Why has the EU not yet approved the Russian vaccine Sputnik V?

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The Russian vaccine Sputnik V is still awaiting the green light from the European Medicines Agency (EMA) before it can be deployed in all 27 member countries of the European Union.

Moscow and Brussels continue to clash over the question of the supposed slowness of the European regulator based in Amsterdam, here is a point of the situation:

How does the EMA decision-making process work?

According to the EMA, Sputnik V goes through the same decision-making process as all other COVID-19 vaccines.

The first step is a “continuous review” of data and clinical trials.

An official application for a one-year conditional marketing authorization must follow.

“They have to submit all the data, indeed go through the entire monitoring process, like any other vaccine,” European Commission President Ursula von der Leyen said on February 17 of Sputnik V .

The time between continuous review and clearance has so far been between two and four months.

For the moment, three vaccines are authorized in the European Union: those of Pfizer-BioNTech, Moderna and AstraZeneca.

A fourth, that of Johnson & Johnson, is subject to a request for authorization.

Two others, those from Novavax and CureVac, have started their ongoing review process.

What does the EMA say?

The European Medicines Agency insists that Sputnik has not even entered the continuous review phase yet.

The European Medicines Agency has not, to date, received any request for continuous review or marketing authorization for the Sputnik V vaccine, “despite reports asserting the contrary,” she said. stated in a “clarification” dated February 10.

The regulator confirmed by email to AFP that the situation had not changed on February 18.

He also said that the EMA experts themselves “must first give their consent before developers can submit their request for access to the continuous review process.”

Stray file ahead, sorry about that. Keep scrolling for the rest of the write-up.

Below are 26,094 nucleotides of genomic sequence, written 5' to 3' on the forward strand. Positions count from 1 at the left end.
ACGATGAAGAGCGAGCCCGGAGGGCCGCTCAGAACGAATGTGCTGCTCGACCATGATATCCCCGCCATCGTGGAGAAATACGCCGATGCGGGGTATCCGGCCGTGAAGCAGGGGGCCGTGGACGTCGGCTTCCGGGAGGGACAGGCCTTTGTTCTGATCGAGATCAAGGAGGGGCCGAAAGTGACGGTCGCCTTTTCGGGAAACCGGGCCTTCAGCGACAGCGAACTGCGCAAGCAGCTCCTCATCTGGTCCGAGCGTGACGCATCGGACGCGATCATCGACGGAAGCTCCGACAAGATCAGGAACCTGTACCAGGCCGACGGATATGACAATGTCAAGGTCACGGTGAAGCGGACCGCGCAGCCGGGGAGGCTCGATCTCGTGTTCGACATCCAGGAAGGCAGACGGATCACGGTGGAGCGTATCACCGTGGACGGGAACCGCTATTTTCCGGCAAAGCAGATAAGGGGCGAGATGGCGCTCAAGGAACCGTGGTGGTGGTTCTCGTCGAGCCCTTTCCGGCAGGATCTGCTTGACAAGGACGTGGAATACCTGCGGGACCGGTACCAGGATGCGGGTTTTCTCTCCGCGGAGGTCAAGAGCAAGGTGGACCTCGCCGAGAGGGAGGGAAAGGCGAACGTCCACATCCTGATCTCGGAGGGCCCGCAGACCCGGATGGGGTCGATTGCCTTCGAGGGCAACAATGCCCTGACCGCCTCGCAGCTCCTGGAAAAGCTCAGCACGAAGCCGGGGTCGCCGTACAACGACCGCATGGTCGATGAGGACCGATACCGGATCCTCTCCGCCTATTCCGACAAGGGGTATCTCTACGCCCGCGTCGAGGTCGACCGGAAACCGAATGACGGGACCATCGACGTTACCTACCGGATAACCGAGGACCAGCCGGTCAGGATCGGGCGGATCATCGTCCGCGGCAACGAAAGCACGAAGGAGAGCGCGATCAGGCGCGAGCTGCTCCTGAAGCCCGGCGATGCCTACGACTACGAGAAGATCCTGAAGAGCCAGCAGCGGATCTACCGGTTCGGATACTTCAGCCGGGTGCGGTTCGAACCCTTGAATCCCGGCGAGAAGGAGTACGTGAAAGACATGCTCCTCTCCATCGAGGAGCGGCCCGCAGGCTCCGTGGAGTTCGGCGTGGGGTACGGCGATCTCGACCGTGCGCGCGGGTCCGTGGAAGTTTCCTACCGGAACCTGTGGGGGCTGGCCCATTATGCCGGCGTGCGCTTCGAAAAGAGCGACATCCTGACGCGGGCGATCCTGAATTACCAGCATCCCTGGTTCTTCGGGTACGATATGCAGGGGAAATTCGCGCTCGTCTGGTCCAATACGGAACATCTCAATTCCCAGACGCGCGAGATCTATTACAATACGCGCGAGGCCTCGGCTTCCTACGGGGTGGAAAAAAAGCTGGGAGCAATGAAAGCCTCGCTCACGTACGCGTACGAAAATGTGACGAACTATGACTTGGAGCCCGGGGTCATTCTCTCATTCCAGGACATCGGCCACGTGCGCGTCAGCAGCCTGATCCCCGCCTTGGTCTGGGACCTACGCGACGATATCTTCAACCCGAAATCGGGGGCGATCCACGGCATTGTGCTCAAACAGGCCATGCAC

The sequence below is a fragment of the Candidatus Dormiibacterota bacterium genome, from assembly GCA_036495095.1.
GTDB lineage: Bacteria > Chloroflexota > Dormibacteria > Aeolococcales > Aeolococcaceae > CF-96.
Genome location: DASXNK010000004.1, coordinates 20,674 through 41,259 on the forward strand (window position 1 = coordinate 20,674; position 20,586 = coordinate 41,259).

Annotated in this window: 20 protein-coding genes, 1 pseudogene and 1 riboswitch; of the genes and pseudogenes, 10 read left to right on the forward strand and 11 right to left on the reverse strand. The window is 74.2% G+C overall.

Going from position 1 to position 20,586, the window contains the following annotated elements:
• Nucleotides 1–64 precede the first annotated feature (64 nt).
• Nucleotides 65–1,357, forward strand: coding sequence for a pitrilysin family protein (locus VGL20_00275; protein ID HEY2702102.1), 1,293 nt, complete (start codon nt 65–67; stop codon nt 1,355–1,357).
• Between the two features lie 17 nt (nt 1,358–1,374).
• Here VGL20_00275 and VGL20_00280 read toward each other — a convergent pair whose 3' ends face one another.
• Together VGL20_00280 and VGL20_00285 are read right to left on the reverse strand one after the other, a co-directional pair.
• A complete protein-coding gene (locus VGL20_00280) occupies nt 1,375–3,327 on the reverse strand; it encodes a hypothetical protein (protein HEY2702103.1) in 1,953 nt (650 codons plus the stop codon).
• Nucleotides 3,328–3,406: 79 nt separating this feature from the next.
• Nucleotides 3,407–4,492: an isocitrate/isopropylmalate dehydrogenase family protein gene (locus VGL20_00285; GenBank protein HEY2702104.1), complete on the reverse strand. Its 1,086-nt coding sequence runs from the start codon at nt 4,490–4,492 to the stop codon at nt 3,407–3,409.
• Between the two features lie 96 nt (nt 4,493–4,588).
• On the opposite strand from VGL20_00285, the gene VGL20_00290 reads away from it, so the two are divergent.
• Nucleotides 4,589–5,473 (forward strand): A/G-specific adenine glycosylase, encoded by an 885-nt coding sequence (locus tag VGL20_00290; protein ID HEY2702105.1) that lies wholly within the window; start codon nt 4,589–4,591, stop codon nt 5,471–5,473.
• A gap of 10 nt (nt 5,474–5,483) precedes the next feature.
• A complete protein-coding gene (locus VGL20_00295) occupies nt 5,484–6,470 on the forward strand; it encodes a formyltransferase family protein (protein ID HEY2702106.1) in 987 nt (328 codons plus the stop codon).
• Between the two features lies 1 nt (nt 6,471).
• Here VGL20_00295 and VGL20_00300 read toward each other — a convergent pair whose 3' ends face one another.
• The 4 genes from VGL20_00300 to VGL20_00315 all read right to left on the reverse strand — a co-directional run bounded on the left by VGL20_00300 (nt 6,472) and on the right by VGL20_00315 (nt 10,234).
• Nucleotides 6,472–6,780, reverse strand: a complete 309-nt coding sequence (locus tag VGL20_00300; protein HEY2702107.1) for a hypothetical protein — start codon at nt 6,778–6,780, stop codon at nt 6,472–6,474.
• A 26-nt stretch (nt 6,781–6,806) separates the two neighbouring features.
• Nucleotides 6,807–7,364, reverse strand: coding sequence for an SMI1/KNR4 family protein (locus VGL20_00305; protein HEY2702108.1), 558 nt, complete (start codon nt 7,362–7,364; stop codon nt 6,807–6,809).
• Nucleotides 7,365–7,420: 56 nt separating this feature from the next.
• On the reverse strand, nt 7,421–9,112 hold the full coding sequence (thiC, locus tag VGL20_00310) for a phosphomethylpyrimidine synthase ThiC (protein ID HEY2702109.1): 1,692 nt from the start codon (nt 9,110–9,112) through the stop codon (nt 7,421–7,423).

The EMA has however declared that a request for “scientific advice” has been submitted for Sputnik V, in order to prepare a possible application for marketing authorization.

She also confirmed that a meeting was held on January 19 to discuss an “additional commitment”.

What are the Russians saying?

Russian authorities are bragging about the adoption of the vaccine by around 30 countries as well as a study by the scientific journal The Lancet which found Sputnik-V to be 91.6% effective against symptomatic cases of COVID-19.

The developers and supporters of Sputnik V insist that a request for continuous review has been submitted.

The Russian sovereign wealth fund, which participated in the development of the vaccine, said that Russian authorities “filed for registration” on January 19.

The fund also rejected “misdirected” reports that after Sputnik’s Twitter account published an alleged registration filing, it turned out it was sent to the wrong agency.

The fund insisted it “was working with the EMA to launch a continuous review” and said the agency had, a few days ago, “appointed rapporteurs for the Sputnik V dossier”.

Is Sputnik treated the same as other vaccines?

As this is the first vaccine developed by a non-Western country, rolled out in the European Union, senior officials said Sputnik production sites outside the EU should be inspected.

“They don’t produce in Europe, so of course there should be an inspection process at the production sites,” said Mme von der Leyen on February 17.

In the meantime, Brussels has been wary of Russian and Chinese vaccines, fearing that Moscow and Beijing will try to use it as a tool to extend their influence in the European Union:

Mme Von der Leyen herself wondered why Moscow is so keen on the deployment of the vaccine in the EU.

“Overall I have to say that we are still wondering why Russia is theoretically offering millions and millions of doses, without making enough progress in immunizing its own population,” she said.